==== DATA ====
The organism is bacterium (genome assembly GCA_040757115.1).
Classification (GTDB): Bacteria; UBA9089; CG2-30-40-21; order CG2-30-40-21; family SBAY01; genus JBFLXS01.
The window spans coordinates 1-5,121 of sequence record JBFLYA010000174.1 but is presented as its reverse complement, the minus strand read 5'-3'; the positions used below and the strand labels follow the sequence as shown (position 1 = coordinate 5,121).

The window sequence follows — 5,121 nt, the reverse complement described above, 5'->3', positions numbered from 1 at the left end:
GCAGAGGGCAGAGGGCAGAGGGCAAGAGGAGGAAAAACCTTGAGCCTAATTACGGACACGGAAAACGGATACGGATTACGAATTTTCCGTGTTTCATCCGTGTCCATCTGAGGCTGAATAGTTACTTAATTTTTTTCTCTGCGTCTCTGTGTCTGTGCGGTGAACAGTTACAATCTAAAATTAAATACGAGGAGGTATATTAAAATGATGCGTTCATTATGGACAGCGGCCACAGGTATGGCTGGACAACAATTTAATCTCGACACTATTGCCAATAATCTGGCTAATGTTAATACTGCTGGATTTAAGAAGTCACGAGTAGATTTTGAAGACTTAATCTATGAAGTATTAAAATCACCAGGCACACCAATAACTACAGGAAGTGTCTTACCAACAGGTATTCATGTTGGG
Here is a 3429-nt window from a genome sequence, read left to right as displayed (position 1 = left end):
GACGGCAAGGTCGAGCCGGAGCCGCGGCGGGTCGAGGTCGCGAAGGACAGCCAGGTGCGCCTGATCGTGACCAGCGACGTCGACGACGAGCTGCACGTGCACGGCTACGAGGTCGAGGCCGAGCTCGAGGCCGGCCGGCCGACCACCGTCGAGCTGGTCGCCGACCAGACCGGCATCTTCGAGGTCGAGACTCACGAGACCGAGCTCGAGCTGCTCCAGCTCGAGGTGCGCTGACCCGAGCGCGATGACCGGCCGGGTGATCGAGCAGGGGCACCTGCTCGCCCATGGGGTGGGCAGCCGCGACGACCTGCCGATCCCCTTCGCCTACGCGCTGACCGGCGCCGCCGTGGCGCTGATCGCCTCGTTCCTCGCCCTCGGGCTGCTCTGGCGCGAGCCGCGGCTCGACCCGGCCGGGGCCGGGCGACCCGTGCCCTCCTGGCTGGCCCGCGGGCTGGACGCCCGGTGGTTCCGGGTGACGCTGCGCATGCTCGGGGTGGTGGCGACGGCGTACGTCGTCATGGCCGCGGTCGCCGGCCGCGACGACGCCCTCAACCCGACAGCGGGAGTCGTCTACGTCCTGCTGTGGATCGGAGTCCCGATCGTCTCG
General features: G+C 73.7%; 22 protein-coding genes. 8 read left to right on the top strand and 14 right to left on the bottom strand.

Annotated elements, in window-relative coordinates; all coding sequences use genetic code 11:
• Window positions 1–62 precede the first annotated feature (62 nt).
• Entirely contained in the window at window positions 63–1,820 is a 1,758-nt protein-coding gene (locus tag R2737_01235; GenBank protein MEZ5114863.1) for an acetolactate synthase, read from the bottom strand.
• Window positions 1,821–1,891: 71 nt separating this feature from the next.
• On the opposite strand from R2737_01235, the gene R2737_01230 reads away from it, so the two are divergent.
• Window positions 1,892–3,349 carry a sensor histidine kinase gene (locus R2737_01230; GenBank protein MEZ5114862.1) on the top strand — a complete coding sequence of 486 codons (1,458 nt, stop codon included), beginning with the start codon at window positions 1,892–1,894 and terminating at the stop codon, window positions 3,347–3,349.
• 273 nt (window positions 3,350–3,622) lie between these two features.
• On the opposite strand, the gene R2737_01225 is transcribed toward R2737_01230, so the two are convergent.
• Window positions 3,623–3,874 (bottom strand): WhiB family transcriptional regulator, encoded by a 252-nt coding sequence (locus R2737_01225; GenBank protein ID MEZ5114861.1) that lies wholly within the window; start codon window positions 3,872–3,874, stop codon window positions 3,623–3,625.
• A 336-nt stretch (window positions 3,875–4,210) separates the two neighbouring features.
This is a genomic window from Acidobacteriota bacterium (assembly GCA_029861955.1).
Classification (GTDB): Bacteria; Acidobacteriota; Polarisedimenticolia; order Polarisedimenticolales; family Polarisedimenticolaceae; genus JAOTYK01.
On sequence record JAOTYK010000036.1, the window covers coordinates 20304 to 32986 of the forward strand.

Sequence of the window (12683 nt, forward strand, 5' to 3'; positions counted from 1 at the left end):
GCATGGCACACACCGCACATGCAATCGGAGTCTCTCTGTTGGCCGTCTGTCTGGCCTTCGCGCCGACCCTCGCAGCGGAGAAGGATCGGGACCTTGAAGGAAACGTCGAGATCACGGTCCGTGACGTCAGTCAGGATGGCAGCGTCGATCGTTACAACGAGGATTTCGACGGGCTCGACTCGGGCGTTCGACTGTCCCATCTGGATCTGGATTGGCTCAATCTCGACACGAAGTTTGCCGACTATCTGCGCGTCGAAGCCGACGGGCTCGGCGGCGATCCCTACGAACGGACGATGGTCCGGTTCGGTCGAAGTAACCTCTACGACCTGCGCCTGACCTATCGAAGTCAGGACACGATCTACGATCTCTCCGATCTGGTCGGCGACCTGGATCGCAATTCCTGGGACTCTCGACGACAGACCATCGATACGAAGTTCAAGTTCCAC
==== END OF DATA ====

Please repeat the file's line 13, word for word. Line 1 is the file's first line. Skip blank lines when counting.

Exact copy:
• On the opposite strand from R2737_01235, the gene R2737_01230 reads away from it, so the two are divergent.